Underfloor Pipe Leak
We received a call from a homeowner who was worried about dampness in carpets and dampness rising up walls. The homeowner had noticed that the carpets were damp to the touch, had a damp musty odour, the doors were sticking, skirting boards were peeling off and the wall plaster was discoloured. The homeowner called his insurance company, explained the symptoms and was told that the policy would not cover the damage as it sounded like rising damp, wear and tear and deterioration. Naturally, the homeowner was very worried and wanted to get an independent inspection.
The homeowner contacted Insurance Claim solutions to carry out an independent inspection and advise on the policy cover. We carried out a full damage assessment, and, from our experience, given the extent of damage, we knew immediately that this amount of damage could only be caused by an extensive leak, and that rising damp was not causing the problem.
The ground floor heating pipes were gun barrel, and as they were approximately 30 years old, are very susceptible to corrosion and leakage. We discovered that although the heating was constantly on, the radiators on the ground floor didn’t heat up at all and were cold to the touch. This is an indication of a substantial escape of water and the damage caused is covered under the standard household policy. We arranged for one of our leak detection specialists to carry out a test on the system and it confirmed that the pipework was leaking under the concrete floor.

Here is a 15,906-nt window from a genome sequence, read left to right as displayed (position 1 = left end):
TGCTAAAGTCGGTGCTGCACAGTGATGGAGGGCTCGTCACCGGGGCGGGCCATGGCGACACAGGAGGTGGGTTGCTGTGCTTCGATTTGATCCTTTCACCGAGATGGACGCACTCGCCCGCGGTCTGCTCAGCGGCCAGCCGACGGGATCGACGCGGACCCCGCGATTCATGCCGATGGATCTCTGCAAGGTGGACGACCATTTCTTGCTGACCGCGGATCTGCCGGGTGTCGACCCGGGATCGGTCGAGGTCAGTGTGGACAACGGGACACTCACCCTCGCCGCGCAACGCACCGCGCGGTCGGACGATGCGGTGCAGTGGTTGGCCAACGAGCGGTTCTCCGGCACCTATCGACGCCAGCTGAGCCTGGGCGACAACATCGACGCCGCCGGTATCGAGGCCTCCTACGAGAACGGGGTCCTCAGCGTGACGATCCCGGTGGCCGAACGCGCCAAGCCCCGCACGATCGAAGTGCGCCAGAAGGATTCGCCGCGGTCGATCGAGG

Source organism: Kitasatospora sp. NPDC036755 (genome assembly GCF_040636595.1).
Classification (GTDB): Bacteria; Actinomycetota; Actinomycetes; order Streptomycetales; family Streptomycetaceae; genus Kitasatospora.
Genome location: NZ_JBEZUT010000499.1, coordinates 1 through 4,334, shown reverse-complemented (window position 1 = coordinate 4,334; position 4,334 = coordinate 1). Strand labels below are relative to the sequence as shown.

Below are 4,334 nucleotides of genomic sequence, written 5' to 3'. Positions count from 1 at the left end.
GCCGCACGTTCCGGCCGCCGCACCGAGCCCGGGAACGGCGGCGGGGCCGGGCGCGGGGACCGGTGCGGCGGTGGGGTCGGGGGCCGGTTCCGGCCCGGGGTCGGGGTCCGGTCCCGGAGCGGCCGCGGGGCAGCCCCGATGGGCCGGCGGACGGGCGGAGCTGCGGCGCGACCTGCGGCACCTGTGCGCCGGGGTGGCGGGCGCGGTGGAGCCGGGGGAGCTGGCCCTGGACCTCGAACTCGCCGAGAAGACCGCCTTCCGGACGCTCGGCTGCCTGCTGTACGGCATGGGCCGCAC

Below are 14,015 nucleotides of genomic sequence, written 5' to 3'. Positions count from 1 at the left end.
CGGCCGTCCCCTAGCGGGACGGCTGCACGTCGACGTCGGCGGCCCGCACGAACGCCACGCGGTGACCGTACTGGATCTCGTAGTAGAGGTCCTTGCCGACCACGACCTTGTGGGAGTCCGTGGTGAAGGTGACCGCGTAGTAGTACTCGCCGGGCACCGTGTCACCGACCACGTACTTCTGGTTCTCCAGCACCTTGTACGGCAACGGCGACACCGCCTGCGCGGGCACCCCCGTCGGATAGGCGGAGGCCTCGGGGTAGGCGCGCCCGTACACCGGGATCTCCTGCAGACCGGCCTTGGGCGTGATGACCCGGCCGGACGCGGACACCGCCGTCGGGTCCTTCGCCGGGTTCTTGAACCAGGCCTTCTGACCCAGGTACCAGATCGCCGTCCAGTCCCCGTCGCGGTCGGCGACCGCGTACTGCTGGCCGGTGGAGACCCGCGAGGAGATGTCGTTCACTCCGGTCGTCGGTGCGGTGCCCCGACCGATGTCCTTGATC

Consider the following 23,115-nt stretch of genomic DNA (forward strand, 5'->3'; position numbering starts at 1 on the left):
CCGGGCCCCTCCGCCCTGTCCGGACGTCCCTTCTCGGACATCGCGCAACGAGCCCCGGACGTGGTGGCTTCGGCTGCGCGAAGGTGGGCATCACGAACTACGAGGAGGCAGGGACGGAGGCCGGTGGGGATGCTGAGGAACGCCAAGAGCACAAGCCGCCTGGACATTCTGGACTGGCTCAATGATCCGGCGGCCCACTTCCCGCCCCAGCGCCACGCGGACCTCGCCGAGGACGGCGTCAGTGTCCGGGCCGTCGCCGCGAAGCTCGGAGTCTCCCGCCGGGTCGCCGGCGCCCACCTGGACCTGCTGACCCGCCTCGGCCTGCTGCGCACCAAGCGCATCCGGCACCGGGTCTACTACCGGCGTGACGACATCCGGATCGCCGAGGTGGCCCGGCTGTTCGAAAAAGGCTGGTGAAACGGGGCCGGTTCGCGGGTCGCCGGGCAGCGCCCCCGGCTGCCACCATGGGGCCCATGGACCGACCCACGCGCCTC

Our leak detection specialist found the leak, and when the concrete floor was dug up, there were pools of water under the concrete slab. Our leak detectors then capped off the system to mitigate the loss, and awaited loss adjuster inspection.
We immediately contacted the insurance company to advise of our findings and asked them for a loss adjuster to be appointed and to call out to inspect the damage. We also advised our client to appoint a water damage restoration specialist to establish the full extent of damage and the treatment plan, we assisted with the appointment of a competent specialist.
We met with loss adjuster and agreed a comprehensive damage treatment and drying programme and comprehensive scope of repairs.
Once the extent of the damage was agreed with the insurance assessor we needed to negotiate the costs.
We agreed on a comprehensive settlement in respect of buildings, contents and as the damage was so extensive, we were able to negotiate alternative accommodation while some of the work was carried out. The claims management strategy employed ensured that the policyholder received their full entitlement.